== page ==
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<nettime> Bug devices track officials at summit
jo van der spek on Thu, 18 Dec 2003 13:59:30 +0100 (CET)


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<nettime> Bug devices track officials at summit



Bug devices track officials at summit
http://washingtontimes.com/national/20031214-011754-1280r.htm

By Audrey Hudson
THE WASHINGTON TIMES


Officials who attended a world Internet and technology summit in 
Switzerland last week were unknowingly bugged, said researchers who 
attended the forum.
Badges assigned to attendees of the World Summit on the Information Society 
were affixed with radio-frequency identification chips (RFIDs), said 
Alberto Escudero-Pascual, Stephane Koch and George Danezis in a report 
issued after the conference ended Friday in Geneva. The badges were handed 
out to more than 50 prime ministers, presidents and other high-level 
officials from 174 countries, including the United States.
The trio's report said they were able to obtain the official badges with 
fraudulent identification only to be stunned when they found RFID chips  a 
contentious issue among privacy advocates in the United States and 
Europe  embedded in the tags.
Researchers questioned summit officials about the use of the chips and how 
long information would be stored but were not given answers.
The three-day WSIS forum focused on Internet governance and access, 
security, intellectual-property rights and privacy. The United States and 
other countries defeated an attempt to place the Internet under supervision 
of the United Nations.
RFID chips track a person's movement in "real time." U.S. groups have 
called for a voluntary moratorium on using the chips in consumer items 
until the technology and its effects on privacy and civil liberties are 
addressed.
Mr. Escudero-Pascual is a researcher in computer security and privacy at 
the Royal Institute of Technology in Stockholm. Miss Koch is the president 
of Internet Society Geneva, and Mr. Danezis studies privacy-enhancing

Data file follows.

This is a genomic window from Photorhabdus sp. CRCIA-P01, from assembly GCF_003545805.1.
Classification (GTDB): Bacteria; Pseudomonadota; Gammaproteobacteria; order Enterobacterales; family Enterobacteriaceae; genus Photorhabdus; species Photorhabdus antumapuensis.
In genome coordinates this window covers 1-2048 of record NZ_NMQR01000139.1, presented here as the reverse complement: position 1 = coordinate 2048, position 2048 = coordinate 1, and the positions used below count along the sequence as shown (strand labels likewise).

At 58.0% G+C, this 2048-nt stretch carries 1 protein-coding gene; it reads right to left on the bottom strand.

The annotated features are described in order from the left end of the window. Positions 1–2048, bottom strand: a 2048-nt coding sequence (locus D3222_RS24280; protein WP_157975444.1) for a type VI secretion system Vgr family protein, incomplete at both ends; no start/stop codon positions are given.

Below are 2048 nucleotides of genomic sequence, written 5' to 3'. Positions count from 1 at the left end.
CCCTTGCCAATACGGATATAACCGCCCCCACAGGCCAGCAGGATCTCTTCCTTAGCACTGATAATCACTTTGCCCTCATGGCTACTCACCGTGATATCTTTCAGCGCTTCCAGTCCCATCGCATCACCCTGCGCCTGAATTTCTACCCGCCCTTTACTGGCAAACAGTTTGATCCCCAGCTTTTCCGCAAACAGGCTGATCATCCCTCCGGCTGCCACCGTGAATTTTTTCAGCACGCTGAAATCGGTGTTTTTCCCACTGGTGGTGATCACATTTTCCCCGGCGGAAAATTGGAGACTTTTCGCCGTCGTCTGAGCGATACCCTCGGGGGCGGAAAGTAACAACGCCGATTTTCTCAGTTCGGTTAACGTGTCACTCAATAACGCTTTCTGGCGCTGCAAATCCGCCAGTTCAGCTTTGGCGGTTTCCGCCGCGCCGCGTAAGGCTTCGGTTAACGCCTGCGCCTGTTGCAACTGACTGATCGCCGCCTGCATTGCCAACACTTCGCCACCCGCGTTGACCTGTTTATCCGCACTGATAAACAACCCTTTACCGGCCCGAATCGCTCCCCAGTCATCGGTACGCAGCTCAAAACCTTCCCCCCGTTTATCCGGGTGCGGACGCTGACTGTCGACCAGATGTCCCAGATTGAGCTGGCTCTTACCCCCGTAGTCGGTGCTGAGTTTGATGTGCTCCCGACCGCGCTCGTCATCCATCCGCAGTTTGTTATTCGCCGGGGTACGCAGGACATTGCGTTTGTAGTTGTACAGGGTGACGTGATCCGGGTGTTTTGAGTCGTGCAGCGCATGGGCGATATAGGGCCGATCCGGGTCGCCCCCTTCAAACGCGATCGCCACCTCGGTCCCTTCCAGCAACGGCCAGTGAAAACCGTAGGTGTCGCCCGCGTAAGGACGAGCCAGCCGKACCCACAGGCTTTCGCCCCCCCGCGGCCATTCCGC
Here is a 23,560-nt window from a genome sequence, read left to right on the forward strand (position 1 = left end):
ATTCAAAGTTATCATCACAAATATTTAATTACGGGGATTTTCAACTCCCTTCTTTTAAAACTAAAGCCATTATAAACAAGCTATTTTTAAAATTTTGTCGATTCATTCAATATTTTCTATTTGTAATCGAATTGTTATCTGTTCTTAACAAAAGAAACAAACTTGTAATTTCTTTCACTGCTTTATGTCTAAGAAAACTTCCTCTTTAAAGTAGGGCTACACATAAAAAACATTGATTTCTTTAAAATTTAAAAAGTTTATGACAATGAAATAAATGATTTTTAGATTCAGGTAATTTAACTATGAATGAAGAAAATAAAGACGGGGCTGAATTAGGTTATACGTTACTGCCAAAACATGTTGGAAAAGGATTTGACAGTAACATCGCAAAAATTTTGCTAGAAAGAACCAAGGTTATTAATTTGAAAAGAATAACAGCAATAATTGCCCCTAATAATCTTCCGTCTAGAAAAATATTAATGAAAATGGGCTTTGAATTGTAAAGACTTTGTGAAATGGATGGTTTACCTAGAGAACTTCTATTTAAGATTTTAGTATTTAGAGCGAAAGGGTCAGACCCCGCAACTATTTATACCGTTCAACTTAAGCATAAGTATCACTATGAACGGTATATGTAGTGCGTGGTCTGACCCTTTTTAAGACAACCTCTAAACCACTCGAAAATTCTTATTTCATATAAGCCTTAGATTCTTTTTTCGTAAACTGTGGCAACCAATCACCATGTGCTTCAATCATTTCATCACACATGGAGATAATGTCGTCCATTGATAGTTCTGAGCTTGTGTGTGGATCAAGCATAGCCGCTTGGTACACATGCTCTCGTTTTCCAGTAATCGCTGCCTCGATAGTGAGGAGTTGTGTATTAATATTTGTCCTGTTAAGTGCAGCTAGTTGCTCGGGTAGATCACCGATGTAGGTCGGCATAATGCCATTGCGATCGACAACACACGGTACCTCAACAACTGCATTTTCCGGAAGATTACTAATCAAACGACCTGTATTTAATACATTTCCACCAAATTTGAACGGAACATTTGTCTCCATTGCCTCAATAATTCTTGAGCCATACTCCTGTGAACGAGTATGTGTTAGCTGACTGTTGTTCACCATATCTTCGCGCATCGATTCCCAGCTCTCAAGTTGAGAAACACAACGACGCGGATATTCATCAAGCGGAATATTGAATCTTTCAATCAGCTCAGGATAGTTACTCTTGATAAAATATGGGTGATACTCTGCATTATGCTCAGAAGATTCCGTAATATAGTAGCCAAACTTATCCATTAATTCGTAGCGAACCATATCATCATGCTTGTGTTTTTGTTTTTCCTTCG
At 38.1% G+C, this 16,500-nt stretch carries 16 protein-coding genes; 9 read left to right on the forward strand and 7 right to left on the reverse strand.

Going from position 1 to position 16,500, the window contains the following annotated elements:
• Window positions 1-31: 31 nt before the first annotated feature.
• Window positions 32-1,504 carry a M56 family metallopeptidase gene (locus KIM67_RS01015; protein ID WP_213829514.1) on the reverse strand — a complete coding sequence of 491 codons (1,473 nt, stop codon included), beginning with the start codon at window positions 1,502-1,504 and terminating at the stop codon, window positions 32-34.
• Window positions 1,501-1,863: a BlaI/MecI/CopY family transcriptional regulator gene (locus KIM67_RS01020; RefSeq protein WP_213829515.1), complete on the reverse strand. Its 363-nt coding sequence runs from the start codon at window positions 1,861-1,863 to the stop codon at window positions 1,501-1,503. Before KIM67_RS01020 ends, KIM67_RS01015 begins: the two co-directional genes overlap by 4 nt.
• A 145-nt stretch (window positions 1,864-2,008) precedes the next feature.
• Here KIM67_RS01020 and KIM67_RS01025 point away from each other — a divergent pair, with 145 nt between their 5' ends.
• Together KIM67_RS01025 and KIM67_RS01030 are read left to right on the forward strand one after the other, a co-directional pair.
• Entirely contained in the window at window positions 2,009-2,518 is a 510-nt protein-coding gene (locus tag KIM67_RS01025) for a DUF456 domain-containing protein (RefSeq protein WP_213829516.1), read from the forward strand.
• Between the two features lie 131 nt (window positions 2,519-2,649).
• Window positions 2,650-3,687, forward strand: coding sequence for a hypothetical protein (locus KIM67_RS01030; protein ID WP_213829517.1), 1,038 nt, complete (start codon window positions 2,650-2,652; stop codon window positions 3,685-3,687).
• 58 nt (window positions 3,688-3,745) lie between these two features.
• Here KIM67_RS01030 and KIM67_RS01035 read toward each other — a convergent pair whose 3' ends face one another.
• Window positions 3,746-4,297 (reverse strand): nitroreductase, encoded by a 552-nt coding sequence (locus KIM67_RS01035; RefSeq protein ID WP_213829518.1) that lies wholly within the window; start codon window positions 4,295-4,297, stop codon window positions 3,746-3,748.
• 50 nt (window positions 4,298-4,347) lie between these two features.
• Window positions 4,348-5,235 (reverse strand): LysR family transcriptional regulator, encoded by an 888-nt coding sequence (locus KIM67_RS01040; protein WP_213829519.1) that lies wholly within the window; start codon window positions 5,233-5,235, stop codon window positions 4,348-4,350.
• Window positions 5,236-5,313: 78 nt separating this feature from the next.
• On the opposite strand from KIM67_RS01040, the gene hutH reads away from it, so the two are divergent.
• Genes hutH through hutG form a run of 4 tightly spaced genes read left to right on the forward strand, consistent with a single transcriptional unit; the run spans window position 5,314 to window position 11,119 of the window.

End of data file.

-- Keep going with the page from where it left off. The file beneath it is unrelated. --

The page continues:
technologies and computer security at Cambridge University.
"During the course of our investigation, we were able to register for the 
summit and obtain an official pass by just showing a fake plastic identity 
card and being photographed via a Web cam with no other document or 
registration number required to obtain the pass," the researchers said.
The researchers chose names for the fake identification cards from a list 
printed on the summit's Web site of attendees.
The hidden chips communicate information via radio frequency when close to 
sensors that can be placed anywhere "from vending machines to the entrance 
of a specific meeting room, allowing the remote identification and tracking 
of participants, or groups of participants, attending the event," the 
report said.
The photograph of the person and other personal details are not stored on 
the chip but in a centralized database that monitors the movement. 
Researchers said they are concerned that database will be used for future 
events, including the next summit to be hosted by Tunisian authorities.
"During the registration process, we requested information about the future 
use of the picture and other information that was taken, and the built-in 
functionalities of the seemingly innocent plastic badge. No public 
information or privacy policy was available upon our demands that could 
indicate the purpose, processing or retention periods for the data 
collected. The registration personnel were obviously not properly informed 
and trained," the report said.
The lack of security procedures violates the Swiss Federal Law on Data 
Protection of June 1992, the European Union Data Protection Directive, and 
United Nations' guidelines concerning computerized personal-data files 
adopted by the General Assembly in 1990, the researchers said.
"The big problem is that system also fails to guarantee the promised high 
levels of security while introducing the possibility of constant 
surveillance of the representatives of civil society, many of whom are 
critical of certain governments and regimes," the report said.
"Sharing this data with any third party would be putting civil-society 
participants at risk, but this threat is made concrete in the context of 
WSIS by considering the potential impact of sharing the data collected with 
the Tunisian government in charge of organizing the event in 2005," it said.
The organization Reporters Without Borders was banned from attending the 
summit and launched a pirate radio broadcast to protest the ban and detail 
press-freedom violations by some countries attending the meetings, 
including Tunisia.
"Our organization defends freedom of expression on the Internet on a daily 
basis. Our voice should therefore be heard during this event, despite this 
outrageous ban," said Robert Menard, secretary general of Reporters Without 
Borders.
Tunisia is among several countries Reporters Without Borders has accused of 
censoring the Internet, intercepting e-mails and jailing cyber-dissidents.



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